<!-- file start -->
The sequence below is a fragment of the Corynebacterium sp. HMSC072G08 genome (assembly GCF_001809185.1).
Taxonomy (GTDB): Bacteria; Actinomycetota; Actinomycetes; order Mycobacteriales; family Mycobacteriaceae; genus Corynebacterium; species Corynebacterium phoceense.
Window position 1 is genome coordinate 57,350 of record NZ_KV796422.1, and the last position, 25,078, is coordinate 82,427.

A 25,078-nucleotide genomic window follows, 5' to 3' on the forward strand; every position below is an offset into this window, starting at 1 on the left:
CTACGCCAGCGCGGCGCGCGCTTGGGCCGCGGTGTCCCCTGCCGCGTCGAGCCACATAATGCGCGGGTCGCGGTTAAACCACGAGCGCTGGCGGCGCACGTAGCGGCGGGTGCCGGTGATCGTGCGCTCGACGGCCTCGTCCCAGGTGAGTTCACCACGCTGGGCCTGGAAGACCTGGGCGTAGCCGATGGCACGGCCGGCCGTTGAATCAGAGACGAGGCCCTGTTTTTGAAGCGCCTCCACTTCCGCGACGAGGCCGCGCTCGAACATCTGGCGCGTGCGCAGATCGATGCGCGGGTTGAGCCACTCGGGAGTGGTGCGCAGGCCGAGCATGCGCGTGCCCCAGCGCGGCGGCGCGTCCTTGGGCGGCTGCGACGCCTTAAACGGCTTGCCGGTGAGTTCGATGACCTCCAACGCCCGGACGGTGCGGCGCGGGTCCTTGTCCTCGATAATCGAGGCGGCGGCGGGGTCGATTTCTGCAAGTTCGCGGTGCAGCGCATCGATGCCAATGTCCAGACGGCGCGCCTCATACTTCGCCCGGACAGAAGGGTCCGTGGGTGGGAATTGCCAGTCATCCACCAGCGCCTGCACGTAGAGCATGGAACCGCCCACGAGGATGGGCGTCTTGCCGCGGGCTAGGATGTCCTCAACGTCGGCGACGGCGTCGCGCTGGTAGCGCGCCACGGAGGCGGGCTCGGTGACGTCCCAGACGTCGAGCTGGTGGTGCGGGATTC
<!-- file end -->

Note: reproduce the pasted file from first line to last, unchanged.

The sequence below is a fragment of the Corynebacterium sp. HMSC072G08 genome (assembly GCF_001809185.1).
Taxonomy (GTDB): Bacteria; Actinomycetota; Actinomycetes; order Mycobacteriales; family Mycobacteriaceae; genus Corynebacterium; species Corynebacterium phoceense.
Window position 1 is genome coordinate 57,350 of record NZ_KV796422.1, and the last position, 25,078, is coordinate 82,427.

A 25,078-nucleotide genomic window follows, 5' to 3' on the forward strand; every position below is an offset into this window, starting at 1 on the left:
CTACGCCAGCGCGGCGCGCGCTTGGGCCGCGGTGTCCCCTGCCGCGTCGAGCCACATAATGCGCGGGTCGCGGTTAAACCACGAGCGCTGGCGGCGCACGTAGCGGCGGGTGCCGGTGATCGTGCGCTCGACGGCCTCGTCCCAGGTGAGTTCACCACGCTGGGCCTGGAAGACCTGGGCGTAGCCGATGGCACGGCCGGCCGTTGAATCAGAGACGAGGCCCTGTTTTTGAAGCGCCTCCACTTCCGCGACGAGGCCGCGCTCGAACATCTGGCGCGTGCGCAGATCGATGCGCGGGTTGAGCCACTCGGGAGTGGTGCGCAGGCCGAGCATGCGCGTGCCCCAGCGCGGCGGCGCGTCCTTGGGCGGCTGCGACGCCTTAAACGGCTTGCCGGTGAGTTCGATGACCTCCAACGCCCGGACGGTGCGGCGCGGGTCCTTGTCCTCGATAATCGAGGCGGCGGCGGGGTCGATTTCTGCAAGTTCGCGGTGCAGCGCATCGATGCCAATGTCCAGACGGCGCGCCTCATACTTCGCCCGGACAGAAGGGTCCGTGGGTGGGAATTGCCAGTCATCCACCAGCGCCTGCACGTAGAGCATGGAACCGCCCACGAGGATGGGCGTCTTGCCGCGGGCTAGGATGTCCTCAACGTCGGCGACGGCGTCGCGCTGGTAGCGCGCCACGGAGGCGGGCTCGGTGACGTCCCAGACGTCGAGCTGGTGGTGCGGGATTC